In 2018, in a surprising ruling, a court in the Maldives threw out the "terrorism" conviction against the island nation's former President Mohamed Nasheed. He was the nation’s first democratically elected President. The court also ordered the release of several other jailed politicians.
However, the President has refused to release his political prisoners further plunging the region into chaos. Furthermore, security forces sealed off the country's parliament and arrested two opposition lawmakers.
The Maldives is an Islamic republic which lies off the Indian sub-continent. It is made up of a chain of nearly 1,200 islands, most of them uninhabited. Only 198 of the islands part of Maldives have human habitation. It lies southwest of Sri Lanka and India. The chain of 26 atolls stretches from Ihavandhippolhu Atoll in the north to the Addu City in the south.
The tiny region can be described a mixed economy which is based on the principal activities of tourism, fishing and shipping. Development of the infrastructure in the Maldives is mainly dependent on the tourism industry and its complementary tertiary sectors, transport, distribution, real estate, construction, and government. Taxes on the tourism industry have been plowed into infrastructure and it is used to improve technology in the agricultural sector.
The first democratically elected president of the Maldives and one of the founders of the Maldivian Democratic Party is Mohamed Nasheed. The first democratic elections in the country were held in 2008. Prior to that Maumoon Abdul Gayoom had ruled as President of the nation for 30 continuous years. Nasheed was elected and assumed office on 11th November 2008.
On 29th June 2010, Nasheed's 12 cabinet ministers resigned en masse, protesting the behaviour of opposition MPs who they said were “hijacking” the powers of the executive and making it impossible for the cabinet Ministers to discharge their constitutional duties and deliver the government’s election manifesto.
In 2011, peaceful protests broke out against the administration. They would continue, eventually escalating into the resignation of President Mohamed Nasheed in disputed circumstances in February 2012. In 2012, Nasheed resigned after the protests turned violent and military and opposition also joined in. He said that he was forced to resign in what he described as a coup.
In 2015, Nasheed was convicted on charges of terrorism and was sentenced to 13 years in prison after being found guilty of terrorism. “The prosecution’s evidence proved beyond reasonable doubt that Nasheed ordered the chief judge’s arrest or forceful abduction and detention,” the judge, Abdulla Didi, said in the court in the capital, Malé.
Nasheed reacted at the time by calling on the people of the Maldives to “to confront the dictatorial power of this regime” and “to take all of your lives in your hands and to go out on to the streets”. “Do not consider either the security of your personal lives or the transitory happiness of your wives, husbands, children, parents and relatives; for the security of all of your children and their children is in jeopardy,” he said. At the time, the UN called the trial unfair.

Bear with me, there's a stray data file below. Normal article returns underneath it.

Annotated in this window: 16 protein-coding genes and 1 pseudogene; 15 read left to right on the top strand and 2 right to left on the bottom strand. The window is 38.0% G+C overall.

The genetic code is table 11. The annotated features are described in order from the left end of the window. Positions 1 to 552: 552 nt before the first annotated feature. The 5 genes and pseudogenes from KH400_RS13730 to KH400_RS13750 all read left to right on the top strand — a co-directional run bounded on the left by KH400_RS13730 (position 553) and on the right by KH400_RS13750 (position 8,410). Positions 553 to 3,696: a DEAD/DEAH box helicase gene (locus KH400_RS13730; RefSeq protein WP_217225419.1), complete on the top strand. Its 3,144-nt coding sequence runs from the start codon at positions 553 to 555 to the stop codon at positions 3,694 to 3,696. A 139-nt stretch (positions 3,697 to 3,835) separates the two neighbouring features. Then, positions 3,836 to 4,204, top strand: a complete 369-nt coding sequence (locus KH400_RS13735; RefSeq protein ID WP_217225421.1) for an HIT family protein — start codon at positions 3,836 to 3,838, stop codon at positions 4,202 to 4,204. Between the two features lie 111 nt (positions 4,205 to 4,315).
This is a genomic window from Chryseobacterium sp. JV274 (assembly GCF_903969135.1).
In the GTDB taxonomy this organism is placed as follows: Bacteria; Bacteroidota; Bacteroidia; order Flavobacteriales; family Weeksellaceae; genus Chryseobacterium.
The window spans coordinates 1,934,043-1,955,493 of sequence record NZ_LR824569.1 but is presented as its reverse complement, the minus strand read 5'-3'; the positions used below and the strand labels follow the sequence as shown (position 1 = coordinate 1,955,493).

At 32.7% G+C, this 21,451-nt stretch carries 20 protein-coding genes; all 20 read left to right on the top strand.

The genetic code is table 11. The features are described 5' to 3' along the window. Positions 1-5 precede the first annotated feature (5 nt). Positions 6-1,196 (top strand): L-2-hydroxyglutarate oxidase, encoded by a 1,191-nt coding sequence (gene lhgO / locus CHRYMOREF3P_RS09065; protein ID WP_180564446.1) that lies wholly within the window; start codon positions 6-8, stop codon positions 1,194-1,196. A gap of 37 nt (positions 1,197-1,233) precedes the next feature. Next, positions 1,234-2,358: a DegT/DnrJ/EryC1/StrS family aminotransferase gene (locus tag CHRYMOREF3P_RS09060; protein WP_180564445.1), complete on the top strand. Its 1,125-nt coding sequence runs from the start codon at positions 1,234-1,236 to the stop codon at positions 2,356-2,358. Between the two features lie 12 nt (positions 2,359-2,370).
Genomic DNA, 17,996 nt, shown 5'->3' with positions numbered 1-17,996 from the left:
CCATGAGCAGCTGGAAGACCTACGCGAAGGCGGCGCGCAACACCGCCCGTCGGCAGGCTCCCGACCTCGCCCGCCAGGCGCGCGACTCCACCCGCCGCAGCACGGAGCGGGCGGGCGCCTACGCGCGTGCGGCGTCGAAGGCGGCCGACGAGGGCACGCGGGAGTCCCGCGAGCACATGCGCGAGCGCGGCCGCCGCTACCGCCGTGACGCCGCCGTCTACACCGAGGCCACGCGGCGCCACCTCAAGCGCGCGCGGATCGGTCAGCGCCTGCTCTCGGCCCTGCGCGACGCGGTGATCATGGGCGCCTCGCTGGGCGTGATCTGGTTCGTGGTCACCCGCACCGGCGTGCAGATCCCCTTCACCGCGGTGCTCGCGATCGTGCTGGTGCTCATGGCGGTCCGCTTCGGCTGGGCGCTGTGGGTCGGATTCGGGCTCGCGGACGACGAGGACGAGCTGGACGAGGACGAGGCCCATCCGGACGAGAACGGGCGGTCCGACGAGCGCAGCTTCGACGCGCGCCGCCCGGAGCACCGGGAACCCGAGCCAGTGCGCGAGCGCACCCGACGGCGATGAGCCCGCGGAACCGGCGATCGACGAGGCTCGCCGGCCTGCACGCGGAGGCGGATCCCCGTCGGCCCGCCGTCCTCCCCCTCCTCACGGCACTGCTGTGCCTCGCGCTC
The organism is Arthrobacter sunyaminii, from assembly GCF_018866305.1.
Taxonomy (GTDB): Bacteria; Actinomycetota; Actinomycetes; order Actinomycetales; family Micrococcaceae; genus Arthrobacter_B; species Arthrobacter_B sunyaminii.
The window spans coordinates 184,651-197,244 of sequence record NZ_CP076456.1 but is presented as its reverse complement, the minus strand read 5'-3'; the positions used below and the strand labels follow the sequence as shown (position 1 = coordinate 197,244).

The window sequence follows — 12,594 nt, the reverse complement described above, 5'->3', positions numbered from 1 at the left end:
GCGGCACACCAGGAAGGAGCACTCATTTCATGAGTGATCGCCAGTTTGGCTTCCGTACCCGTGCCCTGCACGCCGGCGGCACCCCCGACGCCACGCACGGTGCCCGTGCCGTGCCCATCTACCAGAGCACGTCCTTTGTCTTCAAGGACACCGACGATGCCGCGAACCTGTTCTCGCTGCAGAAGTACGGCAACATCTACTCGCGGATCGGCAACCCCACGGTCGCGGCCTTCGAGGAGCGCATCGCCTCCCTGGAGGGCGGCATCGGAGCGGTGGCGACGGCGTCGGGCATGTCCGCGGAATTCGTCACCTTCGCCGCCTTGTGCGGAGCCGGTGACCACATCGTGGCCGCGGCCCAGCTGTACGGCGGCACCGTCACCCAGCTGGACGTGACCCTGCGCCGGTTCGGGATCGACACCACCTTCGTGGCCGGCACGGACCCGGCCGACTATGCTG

In 2018, in a surprising ruling, a court in the Maldives threw out the "terrorism" conviction against former President Mohamed Nasheed, and ordered the release of several other jailed politicians.
In addition, 12 parliament members who had been stripped off their seats back in 2017 were also reinstated by the court. These members had been stripped from power after they collectively defected to the opposition party. The main opposition Maldivian Democratic Party (MDP) hailed the ruling, describing it as a "death knell for President Yameen's corrupt and criminal dictatorship". Yameen had come into power in 2013 after a disputed election.
This will result in the opposition party ending up with majority control in the parliament and the powers to impeach the President. Yameen is a half-brother of Maumoon Abdul Gayoom. He has been accused of corruption.
The crisis has further escalated in recent days. After President Abdulla Yameen refused to free his jailed opponents, the Maldives Supreme Court has hit back. Judges of the nation’s top court said there should be "no legal barrier" in freeing the prisoners. On Sunday, security forces sealed off the country's parliament and arrested two opposition lawmakers.
Our assessment is that political uncertainty in Maldives has resulted in the erosion of the nascent democracy in the region. However, the court’s ruling to release political prisoners could change the political landscape. This development may pave way for a more conducive environment for a competitive presidential election in 2018.
Read more: Crisis in Maldives